When Theologians and/or ministers push their own conclusions down the congregation’s throat, dissatisfaction will occur. Even more so then when br. Smith/Jones/Adams/Carpenter or whomever has an issue!
    We have to get beck to the congregational involvement, call it the mutual edification model, or whatever. But the Body is either a “priesthood of all believers” or it dies.
    Yes, br. Jones with his hobby-horse can be a nuisance. But Dr. Jones with his degree is a by far greater issue – “After all, he studied all of this…”
    As said before: I am all for education. Learn as much and as diverse as you can accomplish. But that should never, ever, make the “learned one” the “authority…” Re. Valentine’s article!
    When Israel is in trouble, it is the leaders (Priests, Prophets, Kings, and Judges) who are called to account… A good lesson for 2022, too, I would think… They are accountable for leading the people of God astray then… Maybe a word of warning, too,… “Let not many of you be teachers”

    • Dwight

      There are differences in splits: local vs. association. On a local level, I agree with Matt, its a personal conflict,, but when talking about the association of local churches it usually revolves around an issue of some sort that is seen as a wedge. ..such as IM, and is led by the elite in these groups. Many years ago Divorce and Remarraige was a dividing issue, but the division was essentially smothered.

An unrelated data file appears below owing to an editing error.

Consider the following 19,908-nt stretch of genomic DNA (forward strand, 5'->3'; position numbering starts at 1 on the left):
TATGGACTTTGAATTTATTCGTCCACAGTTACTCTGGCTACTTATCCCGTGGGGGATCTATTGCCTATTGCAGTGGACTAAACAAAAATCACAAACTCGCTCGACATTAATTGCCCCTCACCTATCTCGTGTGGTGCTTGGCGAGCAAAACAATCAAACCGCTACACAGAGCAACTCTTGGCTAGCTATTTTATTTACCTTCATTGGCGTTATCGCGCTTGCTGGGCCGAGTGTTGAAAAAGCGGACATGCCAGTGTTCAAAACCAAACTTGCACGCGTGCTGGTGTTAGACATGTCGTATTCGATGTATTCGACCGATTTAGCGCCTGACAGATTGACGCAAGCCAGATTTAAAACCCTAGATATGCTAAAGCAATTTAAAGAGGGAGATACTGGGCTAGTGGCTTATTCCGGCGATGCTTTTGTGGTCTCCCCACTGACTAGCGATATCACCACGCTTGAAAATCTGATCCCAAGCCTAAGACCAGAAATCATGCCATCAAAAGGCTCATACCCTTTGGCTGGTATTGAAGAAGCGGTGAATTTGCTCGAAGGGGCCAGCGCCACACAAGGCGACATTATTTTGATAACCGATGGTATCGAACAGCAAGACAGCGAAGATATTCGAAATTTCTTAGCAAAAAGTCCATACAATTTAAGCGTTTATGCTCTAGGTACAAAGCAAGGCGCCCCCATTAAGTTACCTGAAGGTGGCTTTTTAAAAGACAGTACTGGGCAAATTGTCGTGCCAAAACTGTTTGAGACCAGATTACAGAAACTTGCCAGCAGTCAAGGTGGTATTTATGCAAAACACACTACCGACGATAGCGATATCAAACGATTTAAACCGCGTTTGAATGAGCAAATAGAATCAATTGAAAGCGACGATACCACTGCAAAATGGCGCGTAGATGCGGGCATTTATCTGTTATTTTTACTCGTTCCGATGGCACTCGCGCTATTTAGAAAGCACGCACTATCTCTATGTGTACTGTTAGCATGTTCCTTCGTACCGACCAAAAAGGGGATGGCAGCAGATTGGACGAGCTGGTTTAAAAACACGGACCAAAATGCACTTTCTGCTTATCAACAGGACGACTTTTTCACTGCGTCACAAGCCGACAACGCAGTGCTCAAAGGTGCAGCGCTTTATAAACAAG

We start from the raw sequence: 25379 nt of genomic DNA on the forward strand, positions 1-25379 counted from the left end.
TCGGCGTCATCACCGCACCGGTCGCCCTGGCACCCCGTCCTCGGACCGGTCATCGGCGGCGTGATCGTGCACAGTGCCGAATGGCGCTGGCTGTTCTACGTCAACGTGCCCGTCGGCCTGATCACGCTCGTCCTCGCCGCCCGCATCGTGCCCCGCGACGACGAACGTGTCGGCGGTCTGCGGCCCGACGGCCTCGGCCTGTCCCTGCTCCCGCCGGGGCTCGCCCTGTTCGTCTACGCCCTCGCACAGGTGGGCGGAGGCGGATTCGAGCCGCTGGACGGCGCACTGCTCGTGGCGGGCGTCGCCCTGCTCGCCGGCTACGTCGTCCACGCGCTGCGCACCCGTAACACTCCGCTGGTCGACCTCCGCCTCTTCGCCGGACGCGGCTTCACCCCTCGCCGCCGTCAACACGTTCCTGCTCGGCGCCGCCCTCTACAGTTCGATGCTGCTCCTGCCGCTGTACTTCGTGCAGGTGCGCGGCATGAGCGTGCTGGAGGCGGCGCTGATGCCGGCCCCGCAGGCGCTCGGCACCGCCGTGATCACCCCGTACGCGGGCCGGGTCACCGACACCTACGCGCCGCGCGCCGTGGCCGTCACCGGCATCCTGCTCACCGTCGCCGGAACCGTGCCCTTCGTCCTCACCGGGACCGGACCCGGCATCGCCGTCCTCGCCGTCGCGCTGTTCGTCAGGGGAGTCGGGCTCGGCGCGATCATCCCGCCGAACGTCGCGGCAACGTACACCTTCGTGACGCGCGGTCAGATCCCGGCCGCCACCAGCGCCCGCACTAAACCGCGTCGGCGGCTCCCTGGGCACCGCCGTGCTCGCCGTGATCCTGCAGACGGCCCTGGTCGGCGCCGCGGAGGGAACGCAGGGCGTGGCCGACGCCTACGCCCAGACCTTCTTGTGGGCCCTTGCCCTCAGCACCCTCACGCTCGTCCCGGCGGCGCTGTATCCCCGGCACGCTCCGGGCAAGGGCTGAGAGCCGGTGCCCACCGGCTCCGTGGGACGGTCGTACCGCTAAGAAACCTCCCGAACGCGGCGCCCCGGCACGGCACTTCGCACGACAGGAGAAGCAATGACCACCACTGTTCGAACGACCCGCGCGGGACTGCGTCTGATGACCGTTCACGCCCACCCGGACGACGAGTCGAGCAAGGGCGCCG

• Matt Dabbs

      Well said. We created this monster and it is very hard to ever go back.

  • john w smith

    In a general sense I agree with your writing. What I teach is that Christianity is conditional and firm it is also freewill and from the heart. Not because you have been pressured and stressed to conform rather than obey from the heart. Yes we need absolute compliance with matters of faith and we need to be careful not to make many of our opinions the law of the land. An exception is that we need to recognize some opinions are the best judgement of applying scripture to American culture.